The secret tragedy of innovators is that their desire to improve the world is rarely matched by support from the people they hope to help.

Managing the fears of innovation

What's the most stressful thing that can happen? Juggling hungry cocaine-addicted baby tigers? Doing standup comedy in front of your coworkers and in-laws? Well, if you believe the studies, it's the big five: divorce, marriage, moving, death of a loved one, and getting fired. [72] All stressful events, including tiger juggling, combine fear of suffering with forced change. A divorce or new job demands that your life change in ways out of your control, triggering instinctive fears: if you don't do something clever soon, you're going to be miserable (or dead). Although it's possible to endure the big five simultaneously, a notion that quiets most complaints about life, surviving just one devastates most people for months.

Now imagine some relaxing events: reading a funny novel by the ocean or having beers with friends by a midnight campfire. They're activities with little risk and guaranteed rewards. We've done these things many times and know that others have done them successfully and happily in the past. These are the moments we wish we had more of. We work hard so we can maximize the amount of time spent on the planet doing these kinds of things.

Innovation conflicts with this desire. It asks for faith in something unknown over something known to be safe, or even pleasant. A truly innovative Thanksgiving turkey recipe or highway driving technique cannot be risk-free. Whatever improvement it might yield is uncertain the moment it's first tried (or however many attempts are needed to get it right). No matter how amazing an idea is, until proven otherwise, its imagined benefits will pale in comparison to the real, and nonimagined, fear of change.

This creates an unfortunate paradox: the greater the potential of an idea, the harder it is to find anyone willing to try it (more on this in Chapter 8). For example, solutions for world peace and world hunger might be out there, but human nature makes it difficult to attempt them. The bigger the changes needed to adopt an innovation, the more fears rise.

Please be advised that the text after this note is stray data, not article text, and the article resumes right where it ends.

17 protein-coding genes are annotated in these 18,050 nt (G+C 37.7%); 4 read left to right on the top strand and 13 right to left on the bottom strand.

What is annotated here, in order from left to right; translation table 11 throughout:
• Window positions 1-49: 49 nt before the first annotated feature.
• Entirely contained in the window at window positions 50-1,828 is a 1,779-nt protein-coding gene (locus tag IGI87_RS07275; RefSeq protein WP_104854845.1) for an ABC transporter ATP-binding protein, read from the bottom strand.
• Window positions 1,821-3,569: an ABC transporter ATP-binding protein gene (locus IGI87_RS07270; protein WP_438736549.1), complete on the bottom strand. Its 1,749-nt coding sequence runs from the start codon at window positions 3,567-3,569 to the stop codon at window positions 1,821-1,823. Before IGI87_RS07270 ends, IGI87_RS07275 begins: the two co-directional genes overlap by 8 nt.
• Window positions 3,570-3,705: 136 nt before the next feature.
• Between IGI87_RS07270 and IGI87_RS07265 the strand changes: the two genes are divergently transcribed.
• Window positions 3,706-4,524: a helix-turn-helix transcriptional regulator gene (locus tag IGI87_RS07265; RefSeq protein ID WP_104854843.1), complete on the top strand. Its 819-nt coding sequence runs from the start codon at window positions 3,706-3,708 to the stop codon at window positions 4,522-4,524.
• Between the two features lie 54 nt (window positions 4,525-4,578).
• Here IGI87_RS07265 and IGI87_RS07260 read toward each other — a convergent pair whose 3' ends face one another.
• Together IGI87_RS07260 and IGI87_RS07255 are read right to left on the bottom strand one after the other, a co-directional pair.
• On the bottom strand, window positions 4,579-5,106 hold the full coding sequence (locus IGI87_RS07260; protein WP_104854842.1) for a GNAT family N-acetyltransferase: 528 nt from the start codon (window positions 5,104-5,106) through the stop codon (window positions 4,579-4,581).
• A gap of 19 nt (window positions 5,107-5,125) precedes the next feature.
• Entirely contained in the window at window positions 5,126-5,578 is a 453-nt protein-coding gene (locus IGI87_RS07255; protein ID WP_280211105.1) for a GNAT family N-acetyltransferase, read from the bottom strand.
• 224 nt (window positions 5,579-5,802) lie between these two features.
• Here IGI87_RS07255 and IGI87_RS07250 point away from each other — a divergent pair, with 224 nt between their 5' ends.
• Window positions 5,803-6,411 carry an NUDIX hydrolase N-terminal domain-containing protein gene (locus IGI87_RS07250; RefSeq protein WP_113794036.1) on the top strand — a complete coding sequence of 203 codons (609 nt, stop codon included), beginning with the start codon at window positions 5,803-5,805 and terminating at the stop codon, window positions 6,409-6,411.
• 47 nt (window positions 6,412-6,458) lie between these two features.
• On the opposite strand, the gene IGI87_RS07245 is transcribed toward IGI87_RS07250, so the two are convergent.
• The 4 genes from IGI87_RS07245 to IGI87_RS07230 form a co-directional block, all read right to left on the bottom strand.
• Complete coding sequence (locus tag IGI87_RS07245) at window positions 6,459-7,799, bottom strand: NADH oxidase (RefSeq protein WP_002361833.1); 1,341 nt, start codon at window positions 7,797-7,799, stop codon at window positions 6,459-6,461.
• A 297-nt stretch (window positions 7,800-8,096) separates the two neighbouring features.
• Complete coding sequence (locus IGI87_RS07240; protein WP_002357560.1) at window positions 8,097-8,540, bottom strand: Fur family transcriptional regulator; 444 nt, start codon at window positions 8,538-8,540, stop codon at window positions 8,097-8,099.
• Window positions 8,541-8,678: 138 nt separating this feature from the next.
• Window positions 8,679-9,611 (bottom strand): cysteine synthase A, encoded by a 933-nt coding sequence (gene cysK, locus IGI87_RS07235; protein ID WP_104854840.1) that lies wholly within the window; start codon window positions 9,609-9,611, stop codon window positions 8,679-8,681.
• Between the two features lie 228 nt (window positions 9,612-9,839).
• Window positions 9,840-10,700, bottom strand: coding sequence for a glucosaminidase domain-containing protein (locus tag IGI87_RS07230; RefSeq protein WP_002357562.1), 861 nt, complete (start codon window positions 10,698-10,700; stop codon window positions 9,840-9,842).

There is nothing more difficult to take in hand, more perilous to conduct, or more uncertain in its success, than to take the lead in the introduction of a new order of things. For the reformer has enemies in all those who profit by the old order, and only lukewarm defenders in all those who would profit by the new order, this lukewarmness arising partly from fear of their adversaries…and partly from the incredulity of mankind, who do not truly believe in anything new until they have had actual experience of it.

—Niccolo Machiavelli



[69] Bell is often credited as the inventor, but Elisha Grey merely failed to file his patent a few hours sooner. Second, Western Union did reject Bell's proposal, but it's unclear how strong their rejection was. (If they saw its potential, would it have been wise to tell Bell on the spot?) See http://inventors.about.com/library/inventors/bltelephone.htm.

[70] Kevin Davis, "Public Libraries Open Their Doors," BIO-IT World, February 2007, http://www.bio-itworld.com/archive/111403/plos/.